So...of the three quotes I currently have, 2 are for a condensing boiler and 1 for a cast iron boiler. The condensing boilers are a Peerless Pinnacle and a Munchkin. From the brochures they both seem to be the same with the exception of price. The Peerless is quoted at $6,825 and the Munchkin at $4,348. The cast iron at $3,672. The efficiencies are 92% for the condensing and 84% for the CI. The CI boiler literature does not state anything about 3 stage as you mentioned above. My neighbor has a Peerless Series DEo4 boiler that he is satified with but when I look at the brochure it does not state anything about a 3 stage system

    Is there a formula to determine how much energy would be saved with the 92% vs 84% boilers. Seems to me that 8% may not be that much. Also considering the additional maintenance you mentioned above with the condensing boiler it may make better sense to me to go with the CI boiler.

    I may go back to the Peerless contractor and request a quote for a 3 stage CI bolier and see what kind of number they come up with.

    Your thoughts would be appreciated.

  6. #6
    Join Date
    Dec 2007
    Posts
    10

    Default Re: new boiler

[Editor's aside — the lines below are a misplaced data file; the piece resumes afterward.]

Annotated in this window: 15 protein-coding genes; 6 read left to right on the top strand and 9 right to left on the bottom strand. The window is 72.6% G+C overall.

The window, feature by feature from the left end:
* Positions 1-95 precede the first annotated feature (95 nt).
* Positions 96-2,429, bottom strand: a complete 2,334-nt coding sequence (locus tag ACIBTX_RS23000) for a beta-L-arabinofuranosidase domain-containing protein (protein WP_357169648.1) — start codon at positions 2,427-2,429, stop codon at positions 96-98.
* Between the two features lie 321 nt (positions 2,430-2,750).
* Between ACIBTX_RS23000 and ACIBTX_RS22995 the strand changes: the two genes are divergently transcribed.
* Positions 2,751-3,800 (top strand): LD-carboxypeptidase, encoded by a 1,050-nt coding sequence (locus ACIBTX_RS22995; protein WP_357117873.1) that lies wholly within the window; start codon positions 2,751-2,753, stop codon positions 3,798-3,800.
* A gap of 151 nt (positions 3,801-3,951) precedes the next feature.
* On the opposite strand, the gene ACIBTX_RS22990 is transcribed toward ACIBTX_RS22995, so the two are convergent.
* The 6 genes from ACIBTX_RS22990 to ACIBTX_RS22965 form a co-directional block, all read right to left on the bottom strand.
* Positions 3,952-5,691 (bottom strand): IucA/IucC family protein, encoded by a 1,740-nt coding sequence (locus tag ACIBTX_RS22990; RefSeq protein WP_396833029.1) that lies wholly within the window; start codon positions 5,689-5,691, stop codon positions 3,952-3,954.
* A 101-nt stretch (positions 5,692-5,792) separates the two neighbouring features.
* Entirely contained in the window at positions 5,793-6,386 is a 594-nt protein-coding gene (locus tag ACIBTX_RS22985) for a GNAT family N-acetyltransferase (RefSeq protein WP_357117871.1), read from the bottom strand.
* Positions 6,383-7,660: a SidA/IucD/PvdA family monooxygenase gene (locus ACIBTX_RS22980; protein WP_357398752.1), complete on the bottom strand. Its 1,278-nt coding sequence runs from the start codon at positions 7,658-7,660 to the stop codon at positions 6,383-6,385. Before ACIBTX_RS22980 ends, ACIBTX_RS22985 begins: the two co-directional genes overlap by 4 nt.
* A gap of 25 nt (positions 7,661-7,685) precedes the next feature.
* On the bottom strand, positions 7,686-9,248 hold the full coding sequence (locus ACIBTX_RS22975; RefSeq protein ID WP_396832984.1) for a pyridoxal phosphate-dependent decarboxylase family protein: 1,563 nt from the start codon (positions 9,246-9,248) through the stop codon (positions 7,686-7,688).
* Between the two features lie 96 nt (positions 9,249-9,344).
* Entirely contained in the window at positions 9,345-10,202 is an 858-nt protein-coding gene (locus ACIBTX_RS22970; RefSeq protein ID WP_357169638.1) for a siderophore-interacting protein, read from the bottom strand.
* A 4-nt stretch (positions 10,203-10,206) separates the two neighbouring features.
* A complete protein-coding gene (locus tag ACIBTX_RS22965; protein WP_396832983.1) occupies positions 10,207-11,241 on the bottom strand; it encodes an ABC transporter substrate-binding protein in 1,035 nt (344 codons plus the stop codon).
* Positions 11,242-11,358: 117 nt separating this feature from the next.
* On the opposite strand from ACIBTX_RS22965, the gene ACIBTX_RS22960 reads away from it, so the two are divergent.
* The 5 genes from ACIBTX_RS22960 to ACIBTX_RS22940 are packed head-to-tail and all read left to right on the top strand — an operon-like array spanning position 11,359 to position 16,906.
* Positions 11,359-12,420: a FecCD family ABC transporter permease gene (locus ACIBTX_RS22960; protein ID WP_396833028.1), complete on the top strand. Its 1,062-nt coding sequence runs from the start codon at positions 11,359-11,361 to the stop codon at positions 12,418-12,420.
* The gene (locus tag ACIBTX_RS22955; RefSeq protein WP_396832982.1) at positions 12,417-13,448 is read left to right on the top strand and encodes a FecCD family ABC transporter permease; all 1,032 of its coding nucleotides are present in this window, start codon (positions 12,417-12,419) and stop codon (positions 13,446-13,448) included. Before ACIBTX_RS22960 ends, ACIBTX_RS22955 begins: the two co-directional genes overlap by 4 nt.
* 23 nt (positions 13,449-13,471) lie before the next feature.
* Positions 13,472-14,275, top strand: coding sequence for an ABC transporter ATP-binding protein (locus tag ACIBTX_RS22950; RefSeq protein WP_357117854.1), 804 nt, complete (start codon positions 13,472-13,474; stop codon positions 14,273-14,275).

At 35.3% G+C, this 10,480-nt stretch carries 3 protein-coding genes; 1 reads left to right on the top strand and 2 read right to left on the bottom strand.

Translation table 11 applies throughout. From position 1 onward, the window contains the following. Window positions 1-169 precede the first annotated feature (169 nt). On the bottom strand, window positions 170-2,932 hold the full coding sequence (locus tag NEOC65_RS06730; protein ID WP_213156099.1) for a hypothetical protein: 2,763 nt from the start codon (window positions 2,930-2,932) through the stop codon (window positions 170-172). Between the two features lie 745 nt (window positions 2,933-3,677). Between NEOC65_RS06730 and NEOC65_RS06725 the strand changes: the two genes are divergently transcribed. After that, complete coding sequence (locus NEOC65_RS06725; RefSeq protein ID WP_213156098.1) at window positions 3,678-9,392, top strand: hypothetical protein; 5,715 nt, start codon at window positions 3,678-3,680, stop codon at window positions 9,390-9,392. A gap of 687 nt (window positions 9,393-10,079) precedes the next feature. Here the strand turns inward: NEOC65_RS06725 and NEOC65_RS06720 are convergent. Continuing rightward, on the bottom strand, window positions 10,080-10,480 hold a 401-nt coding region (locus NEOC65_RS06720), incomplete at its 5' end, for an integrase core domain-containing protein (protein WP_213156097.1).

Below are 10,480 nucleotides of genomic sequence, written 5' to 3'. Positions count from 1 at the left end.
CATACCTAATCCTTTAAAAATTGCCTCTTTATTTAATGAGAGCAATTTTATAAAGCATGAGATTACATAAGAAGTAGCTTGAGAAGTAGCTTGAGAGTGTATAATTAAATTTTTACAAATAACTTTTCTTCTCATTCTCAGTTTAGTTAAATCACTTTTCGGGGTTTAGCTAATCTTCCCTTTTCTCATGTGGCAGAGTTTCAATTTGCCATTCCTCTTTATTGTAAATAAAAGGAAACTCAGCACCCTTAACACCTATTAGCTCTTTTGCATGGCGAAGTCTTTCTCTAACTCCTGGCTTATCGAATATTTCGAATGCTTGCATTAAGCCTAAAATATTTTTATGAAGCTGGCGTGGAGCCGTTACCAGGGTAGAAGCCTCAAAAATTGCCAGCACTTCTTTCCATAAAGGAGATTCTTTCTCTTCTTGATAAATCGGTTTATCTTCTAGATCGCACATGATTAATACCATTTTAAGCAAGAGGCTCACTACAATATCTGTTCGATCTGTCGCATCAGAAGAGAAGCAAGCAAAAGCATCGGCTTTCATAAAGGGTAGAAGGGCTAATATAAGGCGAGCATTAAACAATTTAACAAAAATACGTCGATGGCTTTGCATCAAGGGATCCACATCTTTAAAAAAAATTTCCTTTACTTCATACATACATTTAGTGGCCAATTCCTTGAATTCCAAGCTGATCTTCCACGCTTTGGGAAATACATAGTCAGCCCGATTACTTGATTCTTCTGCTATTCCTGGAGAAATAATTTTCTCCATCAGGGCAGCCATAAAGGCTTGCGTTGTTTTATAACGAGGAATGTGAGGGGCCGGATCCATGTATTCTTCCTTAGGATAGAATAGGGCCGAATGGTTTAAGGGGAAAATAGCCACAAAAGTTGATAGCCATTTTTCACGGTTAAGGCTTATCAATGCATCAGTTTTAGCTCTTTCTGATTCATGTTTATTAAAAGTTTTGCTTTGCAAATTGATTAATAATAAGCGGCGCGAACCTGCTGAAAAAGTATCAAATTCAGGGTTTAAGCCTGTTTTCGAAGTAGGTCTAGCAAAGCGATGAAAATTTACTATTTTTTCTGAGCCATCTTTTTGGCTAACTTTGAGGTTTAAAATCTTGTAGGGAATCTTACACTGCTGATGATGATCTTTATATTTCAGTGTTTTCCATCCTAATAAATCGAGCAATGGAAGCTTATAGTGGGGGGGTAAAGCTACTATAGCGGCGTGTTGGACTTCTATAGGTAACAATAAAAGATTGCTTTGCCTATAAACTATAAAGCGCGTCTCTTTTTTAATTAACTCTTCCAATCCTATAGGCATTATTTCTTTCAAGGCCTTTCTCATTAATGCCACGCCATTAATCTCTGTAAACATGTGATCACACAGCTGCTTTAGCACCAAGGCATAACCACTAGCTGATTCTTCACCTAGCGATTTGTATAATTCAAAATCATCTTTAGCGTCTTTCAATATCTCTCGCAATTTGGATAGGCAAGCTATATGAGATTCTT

If its not too late in the process, have you thought about ground loop heat pumps? These use the near constant temperature of the ground to reduce both your heating and cooling costs. With the cost of energy rising almost daily, the free energy from the ground is looking better and better.

  7. #7
    Join Date
    Aug 2007
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    443

    Default Re: new boiler

    new heat:

    No I don't think there is much difference between 84% and 92%--the three pass CI units are closer to 88%--there would be a savings over a 10 year time span, but I agree, a cast iron 3-pass makes a lot of sense, or even a basic CI unit @ 85%.

    Don't ignore the countermen at the plumbing & heating supply companies in your area---they can hook you up with a good installer.

    Condensing boilers are relatively new to the industry & they're still ironing the bugs out of them---the cast iron units have been around for decades & are tried & true.

    To get a run down on the specifications of each boiler/model number, Google the mfgr's name to get their website--they usually have all the info on their products at the website.

    For example, Google "peerless boilers" to get the Peerless website, etc.

    The other poster mentioned geothermal, which is an excellent technology, but the big downside is the $30k installation cost for one of these systems.